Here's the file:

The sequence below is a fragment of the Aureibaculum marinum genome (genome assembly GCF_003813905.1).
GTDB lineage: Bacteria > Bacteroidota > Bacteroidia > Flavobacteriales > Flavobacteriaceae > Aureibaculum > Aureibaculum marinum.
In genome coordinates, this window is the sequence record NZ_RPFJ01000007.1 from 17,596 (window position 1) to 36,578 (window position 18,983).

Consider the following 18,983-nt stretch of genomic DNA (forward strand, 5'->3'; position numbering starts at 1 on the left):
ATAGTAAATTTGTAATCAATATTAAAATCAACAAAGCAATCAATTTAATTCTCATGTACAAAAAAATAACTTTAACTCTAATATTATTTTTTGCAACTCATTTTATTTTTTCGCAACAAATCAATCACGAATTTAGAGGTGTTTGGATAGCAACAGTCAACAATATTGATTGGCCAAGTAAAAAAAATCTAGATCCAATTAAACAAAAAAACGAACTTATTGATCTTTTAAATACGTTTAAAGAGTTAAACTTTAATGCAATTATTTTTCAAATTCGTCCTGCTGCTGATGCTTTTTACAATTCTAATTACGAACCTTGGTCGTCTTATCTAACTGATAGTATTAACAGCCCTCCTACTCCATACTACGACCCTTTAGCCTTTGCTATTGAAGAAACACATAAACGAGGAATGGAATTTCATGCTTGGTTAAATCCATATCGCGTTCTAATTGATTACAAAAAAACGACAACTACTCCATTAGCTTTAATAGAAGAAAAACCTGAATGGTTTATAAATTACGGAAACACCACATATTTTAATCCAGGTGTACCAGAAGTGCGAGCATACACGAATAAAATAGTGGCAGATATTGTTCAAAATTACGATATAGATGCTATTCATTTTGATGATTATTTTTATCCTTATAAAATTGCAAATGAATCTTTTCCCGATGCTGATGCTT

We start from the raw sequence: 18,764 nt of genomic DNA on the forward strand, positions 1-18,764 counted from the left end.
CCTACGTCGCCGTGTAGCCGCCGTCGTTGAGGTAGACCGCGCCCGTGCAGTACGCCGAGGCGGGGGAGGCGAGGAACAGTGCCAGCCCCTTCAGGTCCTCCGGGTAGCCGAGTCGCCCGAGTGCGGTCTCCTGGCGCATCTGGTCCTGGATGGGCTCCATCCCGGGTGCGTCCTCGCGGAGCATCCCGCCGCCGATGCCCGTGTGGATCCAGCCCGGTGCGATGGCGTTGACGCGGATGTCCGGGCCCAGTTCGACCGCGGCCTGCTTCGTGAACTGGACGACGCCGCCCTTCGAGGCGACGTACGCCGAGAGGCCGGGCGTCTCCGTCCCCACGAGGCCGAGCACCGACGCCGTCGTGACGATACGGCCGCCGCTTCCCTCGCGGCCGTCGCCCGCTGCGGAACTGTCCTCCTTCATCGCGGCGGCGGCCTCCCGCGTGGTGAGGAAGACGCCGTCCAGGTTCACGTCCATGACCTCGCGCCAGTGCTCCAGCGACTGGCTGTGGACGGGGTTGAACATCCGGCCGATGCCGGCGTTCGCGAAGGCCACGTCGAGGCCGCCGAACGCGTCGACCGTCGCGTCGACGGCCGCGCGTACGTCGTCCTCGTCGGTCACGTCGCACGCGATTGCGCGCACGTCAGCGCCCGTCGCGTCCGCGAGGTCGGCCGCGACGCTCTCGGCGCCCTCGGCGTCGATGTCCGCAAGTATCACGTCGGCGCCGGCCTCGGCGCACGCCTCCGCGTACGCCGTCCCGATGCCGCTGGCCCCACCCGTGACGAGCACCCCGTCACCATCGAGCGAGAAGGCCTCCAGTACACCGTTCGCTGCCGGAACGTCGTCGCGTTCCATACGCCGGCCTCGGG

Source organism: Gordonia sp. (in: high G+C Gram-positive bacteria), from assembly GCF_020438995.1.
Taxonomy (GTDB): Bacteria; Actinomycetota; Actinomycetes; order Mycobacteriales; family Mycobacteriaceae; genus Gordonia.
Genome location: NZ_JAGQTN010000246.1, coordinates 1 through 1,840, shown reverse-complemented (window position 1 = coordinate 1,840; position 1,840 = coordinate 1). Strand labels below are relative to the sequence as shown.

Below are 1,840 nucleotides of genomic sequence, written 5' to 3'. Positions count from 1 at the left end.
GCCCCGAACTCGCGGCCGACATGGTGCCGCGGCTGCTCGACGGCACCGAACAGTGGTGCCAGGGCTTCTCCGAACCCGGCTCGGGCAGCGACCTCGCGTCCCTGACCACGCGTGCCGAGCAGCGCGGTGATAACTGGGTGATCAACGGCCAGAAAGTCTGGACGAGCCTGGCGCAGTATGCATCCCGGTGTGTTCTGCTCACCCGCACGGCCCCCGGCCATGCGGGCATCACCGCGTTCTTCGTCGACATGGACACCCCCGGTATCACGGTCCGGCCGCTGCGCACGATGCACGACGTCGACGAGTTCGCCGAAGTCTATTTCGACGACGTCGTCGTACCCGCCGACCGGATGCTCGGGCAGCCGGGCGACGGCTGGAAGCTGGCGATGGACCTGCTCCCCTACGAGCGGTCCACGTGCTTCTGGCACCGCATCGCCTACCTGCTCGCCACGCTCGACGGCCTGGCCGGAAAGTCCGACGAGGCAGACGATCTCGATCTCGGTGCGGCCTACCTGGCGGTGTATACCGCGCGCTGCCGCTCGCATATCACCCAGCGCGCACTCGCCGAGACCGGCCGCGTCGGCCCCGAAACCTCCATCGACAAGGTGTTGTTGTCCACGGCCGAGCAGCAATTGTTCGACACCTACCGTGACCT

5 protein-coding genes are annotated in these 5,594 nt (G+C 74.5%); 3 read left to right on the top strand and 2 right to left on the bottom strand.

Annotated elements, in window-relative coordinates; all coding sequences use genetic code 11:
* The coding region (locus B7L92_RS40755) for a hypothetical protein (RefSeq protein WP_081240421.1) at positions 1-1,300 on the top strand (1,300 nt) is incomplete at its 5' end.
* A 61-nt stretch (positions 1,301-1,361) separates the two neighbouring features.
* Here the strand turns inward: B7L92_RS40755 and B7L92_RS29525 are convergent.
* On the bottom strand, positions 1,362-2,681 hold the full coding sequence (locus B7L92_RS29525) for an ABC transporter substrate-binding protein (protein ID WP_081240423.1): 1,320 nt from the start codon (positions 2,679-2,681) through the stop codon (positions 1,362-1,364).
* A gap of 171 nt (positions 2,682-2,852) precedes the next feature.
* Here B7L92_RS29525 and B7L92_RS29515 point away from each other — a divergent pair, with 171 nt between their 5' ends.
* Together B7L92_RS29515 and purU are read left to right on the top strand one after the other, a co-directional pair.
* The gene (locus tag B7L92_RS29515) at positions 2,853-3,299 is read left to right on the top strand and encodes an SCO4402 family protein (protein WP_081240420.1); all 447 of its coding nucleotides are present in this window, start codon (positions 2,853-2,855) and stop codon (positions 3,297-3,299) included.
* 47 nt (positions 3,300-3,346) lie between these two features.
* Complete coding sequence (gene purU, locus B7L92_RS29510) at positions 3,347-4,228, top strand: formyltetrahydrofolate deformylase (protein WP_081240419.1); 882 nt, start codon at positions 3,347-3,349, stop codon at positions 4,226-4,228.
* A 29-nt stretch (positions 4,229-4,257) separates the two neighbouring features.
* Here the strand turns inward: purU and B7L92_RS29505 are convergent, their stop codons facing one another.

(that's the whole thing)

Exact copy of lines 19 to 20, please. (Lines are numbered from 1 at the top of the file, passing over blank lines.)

* A gap of 171 nt (positions 2,682-2,852) precedes the next feature.
* Here B7L92_RS29525 and B7L92_RS29515 point away from each other — a divergent pair, with 171 nt between their 5' ends.